C#: Like C++, C# (pronounced C Sharp) is a general-purpose, object-oriented language built on the foundations of C. Microsoft initially designed it as part of its .NET framework for building Windows applications. C# uses a syntax similar to other C-derived languages such as C++, so it’s easy to pick up if you’re coming from another language in the C family. C# is not only the go-to for Microsoft app development, but it’s also the language mobile developers use to build cross-platform apps on the Xamarin platform. Anyone interested in VR development should consider learning C#. C# is the recommended language for creating 3D and 2D video games using the popular Unity game engine, which produces one-third of the top games on the market.

Rust: Rust is a part of an upstart between the other languages on this list, but that doesn’t mean it’s not valuable to learn. Rust is the most loved programming language amidst developers for the fifth year in a row, with 86.1 percent of Rust developers saying they want to maintain working with it. Rust highlights writing “safe code” by preventing programs from striking parts of memory that they shouldn’t, creating unexpected behavior and system collisions.

Ruby: Ruby is the different scripting language that’s commonly used for web development. In particular, it’s accepted as the basis for the leading Ruby on Rails web application structure. Newcomers often gravitate toward Ruby because it has a status for having one of the friendliest and most influential user communities. In addition, Ruby is an attractive language to choose from, acknowledgments to its relationship with great tech companies. Bloomberg, Twitter, Airbnb, Shopify, and innumerable other startups have all formulated their websites using Ruby on Rails at some time.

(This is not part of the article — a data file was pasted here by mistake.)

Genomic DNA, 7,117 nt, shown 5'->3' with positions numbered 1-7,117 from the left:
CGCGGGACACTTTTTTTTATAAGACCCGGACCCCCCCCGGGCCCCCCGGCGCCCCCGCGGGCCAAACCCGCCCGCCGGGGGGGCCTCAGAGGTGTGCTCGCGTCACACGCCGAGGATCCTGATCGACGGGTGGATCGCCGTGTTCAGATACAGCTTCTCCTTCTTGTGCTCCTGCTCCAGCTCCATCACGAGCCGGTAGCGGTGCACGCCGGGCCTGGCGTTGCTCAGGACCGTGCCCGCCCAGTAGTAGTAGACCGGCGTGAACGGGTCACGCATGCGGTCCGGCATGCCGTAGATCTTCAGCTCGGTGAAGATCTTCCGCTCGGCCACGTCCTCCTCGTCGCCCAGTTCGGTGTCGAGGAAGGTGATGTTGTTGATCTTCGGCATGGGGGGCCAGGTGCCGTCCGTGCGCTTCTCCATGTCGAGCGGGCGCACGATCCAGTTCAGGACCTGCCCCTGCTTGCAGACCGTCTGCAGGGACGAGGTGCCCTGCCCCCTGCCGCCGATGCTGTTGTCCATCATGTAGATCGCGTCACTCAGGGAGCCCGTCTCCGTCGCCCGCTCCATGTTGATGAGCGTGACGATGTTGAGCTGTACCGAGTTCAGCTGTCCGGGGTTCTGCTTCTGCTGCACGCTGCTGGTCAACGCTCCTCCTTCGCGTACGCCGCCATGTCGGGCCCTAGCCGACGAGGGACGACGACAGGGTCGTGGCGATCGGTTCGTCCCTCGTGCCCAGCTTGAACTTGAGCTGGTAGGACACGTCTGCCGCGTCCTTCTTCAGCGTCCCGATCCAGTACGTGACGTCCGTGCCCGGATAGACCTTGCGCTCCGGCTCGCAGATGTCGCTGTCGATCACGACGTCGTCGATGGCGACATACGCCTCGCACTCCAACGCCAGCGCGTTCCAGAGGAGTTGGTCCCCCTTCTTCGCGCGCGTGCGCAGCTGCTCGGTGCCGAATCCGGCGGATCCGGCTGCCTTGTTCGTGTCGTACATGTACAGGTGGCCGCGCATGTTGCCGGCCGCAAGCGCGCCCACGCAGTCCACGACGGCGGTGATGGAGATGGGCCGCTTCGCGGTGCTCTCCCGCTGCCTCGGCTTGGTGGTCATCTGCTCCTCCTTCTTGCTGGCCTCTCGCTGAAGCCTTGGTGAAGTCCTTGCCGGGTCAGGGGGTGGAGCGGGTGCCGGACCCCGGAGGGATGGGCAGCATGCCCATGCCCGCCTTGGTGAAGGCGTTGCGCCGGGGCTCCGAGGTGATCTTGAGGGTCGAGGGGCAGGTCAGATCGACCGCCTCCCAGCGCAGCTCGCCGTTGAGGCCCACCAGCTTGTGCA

When preferring which programming language to learn, it’s imperative not to get hooked up in flashy trends and popularity contests. The best programming languages to study in 2021 are likely the same ones that were best to acquire in 2017 and 2018, and that will continue to be true for the following years. Although the field of computer programming changes swiftly, the languages that we’ve discussed above have a big deal of staying power. By getting one or more of these languages, you’ll be in a unique position not only for this year but in the years to grow.